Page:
End of the Bear Market Rally?

by JDH on April 4, 2009

I very rarely get sick, but when I do it knocks me out completely. I was feeling great until about 8:00 pm on Thursday night, and then that was it. From about 9:00 pm Thursday until 9:00 am Friday morning I was knelt before the great white porcelain throne, every three hours, until I had nothing more to give. Friday was spent sleeping, until I awoke from my slumbers around 5:00 am Saturday morning, where I know sit, upright for the first time in a day, at my computer, surveying the damage.

The upside of being sick (from food poisoning or the flu, I’m not sure which) is that I spent a day without watching CNBC, or hearing any market commentary whatsoever. The good news for each of you is that I will keep my comments brief today, since I’m not sure how long I will last before I crash again.

The first order of business today is to give the results of our first ever 2009 Predictions contest. At the start of the year some of you emailed in your predictions for the price of Gold and the Dow at the end of each quarter. The consensus estimate was that on March 31, 2009 the price of gold would be $1,026 per ounce, and the Dow would be trading at 9,107. In fact, gold was trading at around $919, and the Dow closed the quarter at 7,609, so we were high on the price of gold, and way too optimistic on the Dow.

“Closest to the pin” awards go to Croaker, who had the gold price at $950 per ounce, which means that everyone in the survey was too optimistic. Good job Croaker. I predicted gold would be $1,200 per ounce, so I was not even in the ballpark.

As for the Dow, the best guess was by Designer, who predicted a Dow level of 7,900, which turns out to have been a very good guess. In fact on both April 2 and April 3 the Dow did touch the 7,900 mark, so that was a very good guess. I predicted Dow of 8,000, which was also hit on April 2 and April 3, so I too will take some credit for being close.

What does this all mean? Nothing. Guess are fine, but unless we guessed correctly and put our money in the right place, we didn’t make any money. My portfolio on the year was up 3.5% on March 31, so although my guesses were close, they didn’t translate into great riches, which of course is the objective here.

Before I get to where we go from here, I would like to pick up on some comments made over on the Forum. A number of you have commented on the ETFs. Adiandunn, re-appearing after a long absence, commented that “almost any leveraged ETF is a bad long term investment.” Richmanch made the point that, and I paraphrase, “while this is a bear market rally, not the start of new bull, there may be money to be made on the upside, short term.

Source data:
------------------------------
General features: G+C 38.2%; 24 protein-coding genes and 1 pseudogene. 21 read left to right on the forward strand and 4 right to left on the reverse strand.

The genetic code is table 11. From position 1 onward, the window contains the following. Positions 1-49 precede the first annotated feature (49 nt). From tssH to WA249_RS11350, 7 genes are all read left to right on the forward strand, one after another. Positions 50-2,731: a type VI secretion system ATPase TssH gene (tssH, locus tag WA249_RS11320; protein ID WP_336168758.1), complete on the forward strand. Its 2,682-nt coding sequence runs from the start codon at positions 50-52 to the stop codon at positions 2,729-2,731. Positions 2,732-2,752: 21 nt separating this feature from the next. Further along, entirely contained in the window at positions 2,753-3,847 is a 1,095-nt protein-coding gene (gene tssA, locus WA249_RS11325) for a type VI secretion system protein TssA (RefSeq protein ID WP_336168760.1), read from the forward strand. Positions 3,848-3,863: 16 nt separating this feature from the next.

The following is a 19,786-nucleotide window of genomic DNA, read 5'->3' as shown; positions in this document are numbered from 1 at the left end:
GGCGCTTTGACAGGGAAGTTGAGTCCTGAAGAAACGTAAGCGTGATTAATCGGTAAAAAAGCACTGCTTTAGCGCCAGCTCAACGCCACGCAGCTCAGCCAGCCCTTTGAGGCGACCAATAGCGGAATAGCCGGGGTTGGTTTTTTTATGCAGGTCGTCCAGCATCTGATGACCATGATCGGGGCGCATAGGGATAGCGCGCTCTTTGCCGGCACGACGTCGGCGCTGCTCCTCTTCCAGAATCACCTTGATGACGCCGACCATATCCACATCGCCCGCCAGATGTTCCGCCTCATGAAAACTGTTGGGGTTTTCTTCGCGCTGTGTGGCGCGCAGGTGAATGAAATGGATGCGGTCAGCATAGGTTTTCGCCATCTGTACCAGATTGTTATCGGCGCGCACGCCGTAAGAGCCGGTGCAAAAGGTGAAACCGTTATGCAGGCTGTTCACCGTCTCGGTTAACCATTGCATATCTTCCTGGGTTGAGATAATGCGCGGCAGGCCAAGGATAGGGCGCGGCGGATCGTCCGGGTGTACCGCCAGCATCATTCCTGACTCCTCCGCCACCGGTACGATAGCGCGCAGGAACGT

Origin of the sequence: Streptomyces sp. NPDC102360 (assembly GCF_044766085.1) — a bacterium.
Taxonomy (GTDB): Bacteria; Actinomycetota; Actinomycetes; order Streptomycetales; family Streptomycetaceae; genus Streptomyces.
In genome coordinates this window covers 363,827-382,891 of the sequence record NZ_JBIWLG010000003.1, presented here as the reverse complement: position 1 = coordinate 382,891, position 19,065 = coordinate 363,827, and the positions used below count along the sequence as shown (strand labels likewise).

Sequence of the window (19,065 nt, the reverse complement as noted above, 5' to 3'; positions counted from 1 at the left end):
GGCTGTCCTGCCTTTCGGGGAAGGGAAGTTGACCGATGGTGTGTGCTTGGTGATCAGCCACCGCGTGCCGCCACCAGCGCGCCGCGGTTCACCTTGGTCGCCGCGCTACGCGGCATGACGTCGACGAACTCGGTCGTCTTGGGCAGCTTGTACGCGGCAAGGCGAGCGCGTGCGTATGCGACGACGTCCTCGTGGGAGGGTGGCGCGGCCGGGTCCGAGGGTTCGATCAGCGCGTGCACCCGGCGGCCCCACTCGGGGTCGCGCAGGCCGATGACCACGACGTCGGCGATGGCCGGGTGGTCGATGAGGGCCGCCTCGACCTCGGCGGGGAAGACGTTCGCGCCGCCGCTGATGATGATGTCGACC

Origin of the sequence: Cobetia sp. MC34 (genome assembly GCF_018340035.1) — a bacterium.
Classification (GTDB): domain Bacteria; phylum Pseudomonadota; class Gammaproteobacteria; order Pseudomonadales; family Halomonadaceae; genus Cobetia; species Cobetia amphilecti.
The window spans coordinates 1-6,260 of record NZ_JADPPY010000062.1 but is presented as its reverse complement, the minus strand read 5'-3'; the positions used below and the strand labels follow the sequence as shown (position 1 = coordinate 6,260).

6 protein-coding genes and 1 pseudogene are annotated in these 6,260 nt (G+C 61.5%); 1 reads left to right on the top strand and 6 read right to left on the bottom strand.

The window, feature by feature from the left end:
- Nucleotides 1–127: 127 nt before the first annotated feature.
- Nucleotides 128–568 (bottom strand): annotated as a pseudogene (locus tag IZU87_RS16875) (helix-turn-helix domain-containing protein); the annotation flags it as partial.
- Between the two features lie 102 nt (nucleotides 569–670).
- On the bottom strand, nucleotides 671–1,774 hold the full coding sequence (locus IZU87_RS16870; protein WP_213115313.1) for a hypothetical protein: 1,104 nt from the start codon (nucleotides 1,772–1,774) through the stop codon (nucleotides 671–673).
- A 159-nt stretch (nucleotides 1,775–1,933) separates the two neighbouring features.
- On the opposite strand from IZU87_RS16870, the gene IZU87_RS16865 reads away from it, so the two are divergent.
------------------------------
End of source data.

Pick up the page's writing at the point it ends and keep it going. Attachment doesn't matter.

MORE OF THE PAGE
I agree. Leveraged ETFs are a short term gamble, not a long term multi year investment. Leverage helps you on the way up, and kills you on the way down, so you have to take your profits when you can get them. In fact, after a long absence, I even posted on the Forum this week, when I commented that I had sold my shorts (specifically RSW – Rydex Inverse 2X S&P ETF) and placed a small bet in FAS – Financial Bull 3X Shares. The long-anticipated introduction of the revised mark to market rules caused a bump up in the general markets, so being out of the shorts made sense. I only held the FAS for two days, took the profit, and sold.

So where do we go from here?

I believe that this bear market rally will soon run out of legs. I have no idea if that will happen in April, or a bit later, but the Dow has bounced from 6,547 on March 9 to 8,017 on April 3, a gain of 22%. That’s a big gain for less than a month, and given that the RSI is now over 60, a pullback is inevitable (unless you actually believe that a 20% gain constitutes a new bull market; I don’t).

I’m not going short now, but I am holding cash (46% of my portfolio, at the moment).

Gold has been beaten down this week, and the case can be made that we are in a downtrend. However, since the October lows we have made a series of higher lows, and with an RSI down to 39.88 I don’t think the correction will last much longer. I hope the $875 levels hold; if not, we could see a fall to the $850 or even $800 range. If that happens, I’ll be adding to my positions. In fact, I will probably place some stink bids this week to increase my holdings in the event that we have an unanticipated blip to lower levels.

Longer term, unemployment is still high, personal debt levels are high, bankruptcy rates are increasing, and all governments are spending like drunken sailors, which is inflationary and very good for gold.

Those are my thoughts for this week; I’m going back to bed; thanks for reading; see you next week.